The Shorpy Archive
 
6000+ fine-art prints suitable for framing. Desk-size to sofa-size and larger, on archival paper or canvas.
 
Join and Share

 
Social Shorpy

To love him is to like him. Our goal: 100k "likes":

 
Syndicate content
Syndicate content
Syndicate content
Daily e-mail updates:

 
 
 
 
Member Photos


Photos submitted by Shorpy members.

 
Colorized Photos


Colorized photos submitted by members.

 
About the Photos

Most of the photos on this site were extracted from reference images (high-resolution tiffs, 20 to 200 megabytes in size) from the Library of Congress research archive. (To query the database click here.) Many were digitized by LOC contractors using a Sinar studio back. They are adjusted by your webmaster for contrast and color in Photoshop before being downsized and turned into the jpegs you see here.

 
 
JUMP TO PAGE   100  >  200  >  300  >  400  >  500  >  600
VINTAGRAPH • WPA • WWII • THE NEW ZEALAND FOREST, c. 1950

Working Girls: 1912

Working Girls: 1912

May 1912. Aragon Mills in Rock Hill, S.C. "Getting a last glimpse of out-doors before going to work at 1 o'clock." View full size. Photo by Lewis Wickes Hine.

 

Windows in the weave room

Robert Brock

I worked in several textile mills in Greenville SC in my younger days. When air conditioning and humidity control became available the windows were bricked up. I worked on the old Draper shuttle looms and the Sulzer projectile looms. The warp fibers break less when the temperature and humidity are controlled. We had ductwork overhead that sprayed water mist out at regular intervals. It was hot and humid in the weave room.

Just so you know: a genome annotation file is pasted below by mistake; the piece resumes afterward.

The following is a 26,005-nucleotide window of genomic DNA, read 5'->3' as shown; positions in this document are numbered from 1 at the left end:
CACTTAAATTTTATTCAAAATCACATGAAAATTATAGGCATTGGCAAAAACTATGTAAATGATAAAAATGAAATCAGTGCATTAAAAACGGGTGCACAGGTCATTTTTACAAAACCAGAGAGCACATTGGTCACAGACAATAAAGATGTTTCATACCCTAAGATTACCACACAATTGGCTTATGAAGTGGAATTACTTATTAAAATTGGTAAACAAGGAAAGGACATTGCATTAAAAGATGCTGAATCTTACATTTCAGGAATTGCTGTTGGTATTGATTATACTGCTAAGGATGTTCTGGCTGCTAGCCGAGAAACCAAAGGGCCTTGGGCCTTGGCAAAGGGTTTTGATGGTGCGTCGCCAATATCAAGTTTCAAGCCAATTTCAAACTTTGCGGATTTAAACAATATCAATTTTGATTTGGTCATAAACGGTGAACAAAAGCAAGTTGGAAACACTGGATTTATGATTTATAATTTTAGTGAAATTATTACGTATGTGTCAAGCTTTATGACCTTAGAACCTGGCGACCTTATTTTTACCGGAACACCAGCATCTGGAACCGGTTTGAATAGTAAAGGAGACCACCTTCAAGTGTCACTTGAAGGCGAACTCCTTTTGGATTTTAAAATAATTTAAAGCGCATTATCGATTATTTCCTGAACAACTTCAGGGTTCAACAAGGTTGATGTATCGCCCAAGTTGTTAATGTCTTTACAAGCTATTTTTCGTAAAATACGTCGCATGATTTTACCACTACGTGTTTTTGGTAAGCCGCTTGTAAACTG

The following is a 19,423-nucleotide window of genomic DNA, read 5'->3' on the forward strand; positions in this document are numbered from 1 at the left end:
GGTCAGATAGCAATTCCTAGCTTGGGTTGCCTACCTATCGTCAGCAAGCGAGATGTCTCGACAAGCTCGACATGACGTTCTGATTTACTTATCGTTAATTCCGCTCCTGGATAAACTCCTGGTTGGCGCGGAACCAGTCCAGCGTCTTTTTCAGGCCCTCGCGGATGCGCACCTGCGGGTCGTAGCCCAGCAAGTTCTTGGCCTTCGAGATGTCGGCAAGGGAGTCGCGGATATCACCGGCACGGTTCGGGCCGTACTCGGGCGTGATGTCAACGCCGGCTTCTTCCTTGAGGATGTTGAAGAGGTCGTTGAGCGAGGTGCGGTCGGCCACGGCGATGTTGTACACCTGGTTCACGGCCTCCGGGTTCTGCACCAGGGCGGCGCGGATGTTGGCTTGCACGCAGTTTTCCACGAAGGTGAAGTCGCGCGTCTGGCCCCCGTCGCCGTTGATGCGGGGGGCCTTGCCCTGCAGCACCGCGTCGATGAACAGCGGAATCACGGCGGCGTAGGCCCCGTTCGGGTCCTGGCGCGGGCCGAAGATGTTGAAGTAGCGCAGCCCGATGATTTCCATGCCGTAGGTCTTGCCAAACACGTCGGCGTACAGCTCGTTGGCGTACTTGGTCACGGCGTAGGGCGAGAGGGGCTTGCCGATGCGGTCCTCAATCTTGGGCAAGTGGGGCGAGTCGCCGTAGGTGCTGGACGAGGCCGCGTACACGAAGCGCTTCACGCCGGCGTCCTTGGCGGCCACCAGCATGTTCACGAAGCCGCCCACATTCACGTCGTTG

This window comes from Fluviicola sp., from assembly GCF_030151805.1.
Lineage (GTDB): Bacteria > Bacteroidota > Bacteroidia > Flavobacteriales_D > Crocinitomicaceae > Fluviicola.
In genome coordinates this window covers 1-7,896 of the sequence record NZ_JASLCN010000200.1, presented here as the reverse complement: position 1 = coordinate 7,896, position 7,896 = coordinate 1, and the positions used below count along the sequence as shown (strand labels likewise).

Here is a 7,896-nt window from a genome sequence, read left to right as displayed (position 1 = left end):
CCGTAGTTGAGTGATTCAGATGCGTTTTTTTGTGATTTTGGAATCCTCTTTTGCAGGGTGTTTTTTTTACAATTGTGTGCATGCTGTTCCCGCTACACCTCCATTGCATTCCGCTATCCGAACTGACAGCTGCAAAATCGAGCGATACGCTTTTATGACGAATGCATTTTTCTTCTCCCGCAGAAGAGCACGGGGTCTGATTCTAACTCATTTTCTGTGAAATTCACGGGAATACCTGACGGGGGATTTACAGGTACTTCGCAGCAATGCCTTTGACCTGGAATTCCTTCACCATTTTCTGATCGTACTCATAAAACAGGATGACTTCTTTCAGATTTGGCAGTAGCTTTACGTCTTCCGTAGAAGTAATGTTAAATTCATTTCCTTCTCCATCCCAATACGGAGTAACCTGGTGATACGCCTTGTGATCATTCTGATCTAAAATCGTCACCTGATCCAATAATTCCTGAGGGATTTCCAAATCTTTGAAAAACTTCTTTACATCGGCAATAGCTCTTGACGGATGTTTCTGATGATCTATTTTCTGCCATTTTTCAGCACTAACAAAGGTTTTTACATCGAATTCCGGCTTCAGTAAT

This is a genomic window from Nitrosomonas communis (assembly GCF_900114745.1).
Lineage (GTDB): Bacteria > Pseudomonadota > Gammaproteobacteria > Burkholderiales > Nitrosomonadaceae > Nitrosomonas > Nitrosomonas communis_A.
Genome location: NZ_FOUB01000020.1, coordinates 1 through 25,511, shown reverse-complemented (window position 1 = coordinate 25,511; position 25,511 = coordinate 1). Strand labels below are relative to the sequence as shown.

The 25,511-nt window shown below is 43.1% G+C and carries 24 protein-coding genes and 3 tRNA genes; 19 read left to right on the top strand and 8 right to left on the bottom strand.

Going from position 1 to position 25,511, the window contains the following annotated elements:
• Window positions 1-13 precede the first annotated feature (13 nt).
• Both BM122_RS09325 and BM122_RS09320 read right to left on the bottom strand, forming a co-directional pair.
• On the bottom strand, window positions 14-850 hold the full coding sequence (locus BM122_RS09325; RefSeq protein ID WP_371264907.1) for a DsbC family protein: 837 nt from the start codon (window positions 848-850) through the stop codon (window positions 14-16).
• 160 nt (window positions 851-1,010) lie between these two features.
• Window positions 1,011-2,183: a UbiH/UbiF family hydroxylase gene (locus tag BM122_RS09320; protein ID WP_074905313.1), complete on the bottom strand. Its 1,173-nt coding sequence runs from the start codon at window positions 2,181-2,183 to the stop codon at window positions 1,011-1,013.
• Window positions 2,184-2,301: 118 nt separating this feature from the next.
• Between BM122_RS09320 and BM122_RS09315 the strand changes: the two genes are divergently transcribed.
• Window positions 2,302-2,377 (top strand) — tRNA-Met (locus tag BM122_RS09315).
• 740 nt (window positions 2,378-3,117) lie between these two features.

Windows 1.0

Had the same question when posting earlier but could not find anything definitive but have pieced together a few details.

It seemed very common to brick these old Mills and many similar buildings in the 1950s and 60s and some before. I've read that it was an attempt "to control humidity" but the writer didn’t go into further detail.

Further learned it was probably related to the introduction of air-conditioning which meant the old drafty windows were easier to brick up than replace with something modern. And cheaper.

But... I love your grandpa's reason!

Bricked up windows

My grandpa says they started bricking up the windows because the girls hung out them all the time, like in the pic. What do you guys think?

NTW... I love Shorpy!

Aragon Mill

This is a very interesting page. I've got it bookmarked so I can check in on it again.

Actually, the song of Aragon Mill by Si Kahn is about a textile mill in Aragon, Georgia.

http://www.triskelle.eu/lyrics/aragonmill.php?index=080.010.020

If you'd like to see pictures of the Aragon Mill in Rock Hill, SC, please come visit my web site - I love photographing these old mills...

http://glassmask.net/deb/mills.html

No Smoke At All

There's still "no smoke at all coming out of the stack." Aragon Mill today with the windows bricked over.

The Weavers

There's a song about Aragon Mill by Si Kahn:

At the east end of town
At the foot of the hill
There's a chimney so tall
It says Aragon Mill.

But there's no smoke at all
Coming out of the stack
For the mill has shut down
And is never coming back.

And the only tune I hear
Is the sound of the wind
As she blows through the town
Weave and spin, weave and spin.

 
THE 100-YEAR-OLD PHOTO BLOG
Shorpy.com | History in HD is a vintage photo blog featuring thousands of high-definition images from the 1850s to 1950s. The site is named after Shorpy Higginbotham, a teenage coal miner who lived 100 years ago.

Syndicate content RSS | Contact Us | Privacy Policy | Photo Use | © 2014 Shorpy Inc.